Nonprofit Reno Black Wall Street has been ramping up its outreach efforts in the community over the past year since its founding in August of 2020.
The organization—named in honor of the successful Black community of Tulsa, Oklahoma, that was decimated a century ago during the Tulsa Race Massacre of 1921—does food drives and teaching in financial literacy, leadership building and credit repair. The group also does youth activities like rock climbing and redistributes donations it receives from the community like books, backpacks and hygiene and school supplies.
On Saturday, Reno Black Wall Street was at Deer Park in Sparks to distribute more than 100 backpacks and other supplies with the help of the University of Nevada, Reno, men’s basketball team.
Romar Tolliver, one of the co-founders of the organization said, “We try to do a big community resource event every month, at least once a month. This just happened to be a great time to do a backpack drive. We had the supplies, and we just came together and made it happen.”
Tolliver said Reno Black Wall Street member Christa Bell was the primary organizer of Saturday’s event.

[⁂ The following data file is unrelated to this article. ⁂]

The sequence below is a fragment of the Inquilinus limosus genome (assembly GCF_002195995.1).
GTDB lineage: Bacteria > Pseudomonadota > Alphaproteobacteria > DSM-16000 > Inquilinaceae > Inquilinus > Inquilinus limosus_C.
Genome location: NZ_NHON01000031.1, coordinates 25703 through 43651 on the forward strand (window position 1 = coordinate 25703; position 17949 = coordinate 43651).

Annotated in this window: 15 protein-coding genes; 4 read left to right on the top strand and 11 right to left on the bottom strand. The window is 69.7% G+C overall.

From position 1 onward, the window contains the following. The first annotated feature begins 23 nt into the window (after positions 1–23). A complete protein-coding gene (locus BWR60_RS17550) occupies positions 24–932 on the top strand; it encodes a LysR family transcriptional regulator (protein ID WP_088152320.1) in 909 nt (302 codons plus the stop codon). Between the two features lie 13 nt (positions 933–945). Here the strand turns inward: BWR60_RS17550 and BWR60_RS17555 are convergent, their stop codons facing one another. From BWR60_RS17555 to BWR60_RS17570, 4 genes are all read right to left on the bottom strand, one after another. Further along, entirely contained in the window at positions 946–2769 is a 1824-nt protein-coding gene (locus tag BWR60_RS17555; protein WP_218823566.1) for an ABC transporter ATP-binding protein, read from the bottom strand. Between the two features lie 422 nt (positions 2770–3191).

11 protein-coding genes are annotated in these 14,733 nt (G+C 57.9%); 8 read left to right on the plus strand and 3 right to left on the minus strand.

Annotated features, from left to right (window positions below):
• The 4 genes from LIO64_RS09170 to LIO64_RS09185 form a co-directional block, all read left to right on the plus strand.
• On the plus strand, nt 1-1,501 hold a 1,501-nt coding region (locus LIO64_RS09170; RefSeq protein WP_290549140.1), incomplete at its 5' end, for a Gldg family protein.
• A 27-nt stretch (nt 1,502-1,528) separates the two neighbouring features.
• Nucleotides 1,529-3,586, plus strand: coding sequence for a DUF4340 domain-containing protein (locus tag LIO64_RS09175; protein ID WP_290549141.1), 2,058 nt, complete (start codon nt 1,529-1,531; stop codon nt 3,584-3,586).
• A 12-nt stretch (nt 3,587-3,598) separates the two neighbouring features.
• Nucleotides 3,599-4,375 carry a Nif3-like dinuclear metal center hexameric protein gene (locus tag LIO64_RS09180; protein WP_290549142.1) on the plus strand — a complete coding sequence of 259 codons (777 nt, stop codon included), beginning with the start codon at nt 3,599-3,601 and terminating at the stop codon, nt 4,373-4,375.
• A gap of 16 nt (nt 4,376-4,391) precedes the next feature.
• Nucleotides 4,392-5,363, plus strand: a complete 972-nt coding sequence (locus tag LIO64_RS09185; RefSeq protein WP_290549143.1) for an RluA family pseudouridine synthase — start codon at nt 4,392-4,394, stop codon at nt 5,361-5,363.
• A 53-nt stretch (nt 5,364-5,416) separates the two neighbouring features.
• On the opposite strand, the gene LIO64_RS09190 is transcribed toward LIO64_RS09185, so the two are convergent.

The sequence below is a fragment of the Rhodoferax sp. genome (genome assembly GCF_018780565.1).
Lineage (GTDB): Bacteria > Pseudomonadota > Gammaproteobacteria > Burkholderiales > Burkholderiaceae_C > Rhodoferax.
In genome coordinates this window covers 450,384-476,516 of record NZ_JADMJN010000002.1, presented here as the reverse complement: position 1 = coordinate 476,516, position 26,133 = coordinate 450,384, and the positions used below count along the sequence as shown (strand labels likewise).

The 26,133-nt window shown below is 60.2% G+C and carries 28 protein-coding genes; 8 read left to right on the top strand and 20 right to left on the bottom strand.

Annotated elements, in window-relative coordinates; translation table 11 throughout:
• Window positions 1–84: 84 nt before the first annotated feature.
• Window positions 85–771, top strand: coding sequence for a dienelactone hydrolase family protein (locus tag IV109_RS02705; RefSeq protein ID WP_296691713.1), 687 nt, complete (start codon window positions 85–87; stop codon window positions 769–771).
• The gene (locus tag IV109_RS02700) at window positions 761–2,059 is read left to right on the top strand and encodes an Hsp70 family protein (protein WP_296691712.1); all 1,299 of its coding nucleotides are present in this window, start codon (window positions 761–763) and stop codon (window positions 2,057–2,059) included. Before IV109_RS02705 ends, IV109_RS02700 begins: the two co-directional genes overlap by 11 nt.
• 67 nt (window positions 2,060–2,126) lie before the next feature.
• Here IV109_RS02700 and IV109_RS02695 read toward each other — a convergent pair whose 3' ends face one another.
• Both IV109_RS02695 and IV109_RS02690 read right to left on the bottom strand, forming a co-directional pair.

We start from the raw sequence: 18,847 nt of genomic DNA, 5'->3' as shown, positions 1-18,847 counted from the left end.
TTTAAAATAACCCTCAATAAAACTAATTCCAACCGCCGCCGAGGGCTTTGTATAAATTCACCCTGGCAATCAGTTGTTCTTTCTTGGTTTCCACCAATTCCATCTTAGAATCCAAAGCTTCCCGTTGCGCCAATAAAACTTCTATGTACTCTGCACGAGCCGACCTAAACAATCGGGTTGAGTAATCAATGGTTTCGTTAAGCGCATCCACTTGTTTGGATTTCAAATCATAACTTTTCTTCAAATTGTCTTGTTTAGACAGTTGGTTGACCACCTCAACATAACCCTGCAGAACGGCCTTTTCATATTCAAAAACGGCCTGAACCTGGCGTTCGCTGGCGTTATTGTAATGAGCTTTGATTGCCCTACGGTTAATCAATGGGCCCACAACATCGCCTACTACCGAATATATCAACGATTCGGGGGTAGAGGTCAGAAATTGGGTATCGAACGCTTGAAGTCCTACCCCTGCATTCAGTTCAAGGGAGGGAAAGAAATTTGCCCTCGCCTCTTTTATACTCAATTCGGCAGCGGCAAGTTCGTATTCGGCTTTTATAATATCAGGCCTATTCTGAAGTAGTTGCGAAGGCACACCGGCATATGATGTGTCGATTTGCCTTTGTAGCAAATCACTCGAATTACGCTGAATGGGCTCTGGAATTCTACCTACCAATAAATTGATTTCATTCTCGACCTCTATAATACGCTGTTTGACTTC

“We got some huge donations from the community,” Bell said. “We got backpacks, and we stuffed them with binders and paper, pencils, pens, crayons, markers, glue, glue sticks. We’ve got masks in there, along with personal hygiene items, soaps and lotions and things like that. We’re giving a backpack away today to every school aged child—and any number of books they want to take.”
The books were donated by Grassroots Books. Reno Bike Project donated two bikes for the event to be raffled off. Audacity Beauty Parlor and Braids & Fades Hair Studio donated appointments for six children to get fresh styles prior to the start of the school year.The community can learn more about Reno Black Wall Street by visiting the organization’s Facebook page.
Governor Steve Sisolak also visited Black Wall Street July 27 to hear concerns about pandemic recovery. Watch more here:
Jeri Chadwell came to Reno from rural Nevada in 2004 to study anthropology at the University of Nevada, Reno. In 2012, she returned to the university for a master’s degree in journalism. She is the former associate and news editor of the Reno News & Review and is a recipient of first-place Nevada Press Association awards for investigative and business reporting. Jeri is passionate about Nevada’s history, politics and communities.